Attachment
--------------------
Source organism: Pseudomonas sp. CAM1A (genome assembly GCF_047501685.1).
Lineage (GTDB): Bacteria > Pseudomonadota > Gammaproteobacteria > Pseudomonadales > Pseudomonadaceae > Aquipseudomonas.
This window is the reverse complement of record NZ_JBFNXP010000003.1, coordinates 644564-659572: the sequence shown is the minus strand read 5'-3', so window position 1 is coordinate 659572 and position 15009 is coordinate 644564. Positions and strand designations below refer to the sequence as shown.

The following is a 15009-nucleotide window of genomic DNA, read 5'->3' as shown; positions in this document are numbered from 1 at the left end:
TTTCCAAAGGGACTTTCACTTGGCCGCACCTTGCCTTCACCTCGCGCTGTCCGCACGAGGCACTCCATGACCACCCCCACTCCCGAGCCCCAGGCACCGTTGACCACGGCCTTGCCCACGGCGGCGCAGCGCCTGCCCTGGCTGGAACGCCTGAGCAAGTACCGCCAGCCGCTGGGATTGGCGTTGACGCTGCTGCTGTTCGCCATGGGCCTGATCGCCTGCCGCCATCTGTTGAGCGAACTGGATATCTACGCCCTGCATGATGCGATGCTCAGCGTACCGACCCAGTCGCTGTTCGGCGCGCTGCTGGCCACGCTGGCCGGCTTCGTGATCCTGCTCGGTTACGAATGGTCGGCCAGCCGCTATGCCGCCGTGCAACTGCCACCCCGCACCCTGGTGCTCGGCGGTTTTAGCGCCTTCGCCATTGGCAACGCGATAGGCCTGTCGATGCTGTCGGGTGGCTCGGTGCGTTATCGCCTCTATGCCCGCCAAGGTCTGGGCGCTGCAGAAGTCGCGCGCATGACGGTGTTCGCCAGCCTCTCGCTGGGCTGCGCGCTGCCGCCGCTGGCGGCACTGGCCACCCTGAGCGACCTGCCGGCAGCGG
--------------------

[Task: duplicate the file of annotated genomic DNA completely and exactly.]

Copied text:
Source organism: Pseudomonas sp. CAM1A (genome assembly GCF_047501685.1).
Lineage (GTDB): Bacteria > Pseudomonadota > Gammaproteobacteria > Pseudomonadales > Pseudomonadaceae > Aquipseudomonas.
This window is the reverse complement of record NZ_JBFNXP010000003.1, coordinates 644564-659572: the sequence shown is the minus strand read 5'-3', so window position 1 is coordinate 659572 and position 15009 is coordinate 644564. Positions and strand designations below refer to the sequence as shown.

The following is a 15009-nucleotide window of genomic DNA, read 5'->3' as shown; positions in this document are numbered from 1 at the left end:
TTTCCAAAGGGACTTTCACTTGGCCGCACCTTGCCTTCACCTCGCGCTGTCCGCACGAGGCACTCCATGACCACCCCCACTCCCGAGCCCCAGGCACCGTTGACCACGGCCTTGCCCACGGCGGCGCAGCGCCTGCCCTGGCTGGAACGCCTGAGCAAGTACCGCCAGCCGCTGGGATTGGCGTTGACGCTGCTGCTGTTCGCCATGGGCCTGATCGCCTGCCGCCATCTGTTGAGCGAACTGGATATCTACGCCCTGCATGATGCGATGCTCAGCGTACCGACCCAGTCGCTGTTCGGCGCGCTGCTGGCCACGCTGGCCGGCTTCGTGATCCTGCTCGGTTACGAATGGTCGGCCAGCCGCTATGCCGCCGTGCAACTGCCACCCCGCACCCTGGTGCTCGGCGGTTTTAGCGCCTTCGCCATTGGCAACGCGATAGGCCTGTCGATGCTGTCGGGTGGCTCGGTGCGTTATCGCCTCTATGCCCGCCAAGGTCTGGGCGCTGCAGAAGTCGCGCGCATGACGGTGTTCGCCAGCCTCTCGCTGGGCTGCGCGCTGCCGCCGCTGGCGGCACTGGCCACCCTGAGCGACCTGCCGGCAGCGG